Should History Stop Us Giving A Certain Name To A Child?

Posted by Nikhil Kumar in Society
December 23, 2016

कुछ न दिखता था अंधेरे में , पर ये आँखें तो थी,

ये कैसी रोशनी आई की लोग अंधे हो गए।

(It was dark, but we still had eyes, 
What is this light that has turned us blind.)

When Taimur Ali Khan Pataudi begins to try to understand the society he was born in, he would feel nostalgic about not trying at all. Soon after the announcement of his birth and his name, a nasty online harassment ensued heaping abuse on the two actors just for naming their child as per their wish. They must have felt agonised at the sheer hatred that was targeted at their family, on a day when they were supposed to be the happiest.

The most common narrative behind this was the assumed motivation of Saif and Kareena to name their child after a certain Turkish conqueror who, to be sure, doesn’t exactly have the same name. Most people who are commenting so religiously and patriotically must never have heard of ‘Timur’ until a few minutes before they read about it online. That, however, was no reason for restraint.

I am not naive to think that this lunacy would not have happened, had the child been named differently. There is enough of cultural vilification and negative association (through popular films, the press and politics) with seemingly Islamic identities to make me think otherwise. I wonder what name would have not been negatively distorted. I am forced to think of incidents when Hindi names have incident have incited such fury and disgust.

‘Ram Singh’, ‘Mukesh Singh’, ‘Vinay Sharma’, ‘Pawan Gupta’, ‘Akshay Thakur’ – these are the names of the convicts who had raped and fatally assaulted a 23-year old woman in Delhi 4 years ago. Are you willing to bet that not one person has been given that name on their birth in these last 4 years? Has that stopped people from naming their sons by these names?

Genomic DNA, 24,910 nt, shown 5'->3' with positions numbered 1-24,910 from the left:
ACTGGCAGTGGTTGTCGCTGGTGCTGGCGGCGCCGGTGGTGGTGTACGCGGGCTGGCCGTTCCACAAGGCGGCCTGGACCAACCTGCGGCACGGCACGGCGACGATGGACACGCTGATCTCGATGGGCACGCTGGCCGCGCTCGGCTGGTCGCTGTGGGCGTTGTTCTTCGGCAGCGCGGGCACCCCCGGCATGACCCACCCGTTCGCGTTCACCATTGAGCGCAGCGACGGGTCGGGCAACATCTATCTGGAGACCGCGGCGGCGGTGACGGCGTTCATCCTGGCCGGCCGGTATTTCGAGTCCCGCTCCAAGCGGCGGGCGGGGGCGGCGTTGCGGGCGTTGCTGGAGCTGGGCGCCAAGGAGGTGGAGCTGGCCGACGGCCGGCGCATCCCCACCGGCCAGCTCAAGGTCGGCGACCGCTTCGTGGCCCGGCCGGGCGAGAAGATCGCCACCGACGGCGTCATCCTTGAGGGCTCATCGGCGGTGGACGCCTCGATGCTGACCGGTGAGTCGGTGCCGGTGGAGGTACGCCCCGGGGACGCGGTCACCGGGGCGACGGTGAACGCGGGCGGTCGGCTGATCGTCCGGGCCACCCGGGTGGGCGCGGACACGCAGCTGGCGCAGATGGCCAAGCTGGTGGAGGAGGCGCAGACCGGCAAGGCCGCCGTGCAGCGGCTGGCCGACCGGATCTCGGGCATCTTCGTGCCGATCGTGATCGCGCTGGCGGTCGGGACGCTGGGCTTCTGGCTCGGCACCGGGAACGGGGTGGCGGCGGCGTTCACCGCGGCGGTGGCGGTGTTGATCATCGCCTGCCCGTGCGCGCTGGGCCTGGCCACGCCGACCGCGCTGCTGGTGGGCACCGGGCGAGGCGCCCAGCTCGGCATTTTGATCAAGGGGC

It has not. And it should not. The survivors or victims (of any crime) or their relatives would certainly be filled with horror and anger when they hear the names that invoke sad and terrifying thoughts. It is ironic that we are absolutely comfortable with the names of the convicts being used and reused by people all around us and we feel so uncomfortable with names that associate with a figure from history whom we know little about.

Every name that is given to a child might have some negative association with somebody. If we have to check with a database of names for their past criminal behaviour or historical cruelty, I wonder if we will have names at all. I am not advocating to stop using any names. All I want to point out is the hypocrisy of those who advocate ‘proper’ names. Their advocacy seems to lead them to a nameless society where there is no ‘proper’ name, lest we run the risk of having an amnesiac society (where selective amnesia already exists) or one with an innovative nomenclature of every newborn.

Hopefully, the society that Taimur will inherit from his parents will be one that will not question his name, one where people do not license themselves into others’ personal lives. He wouldn’t have to say –

I don’t even know my name yet!

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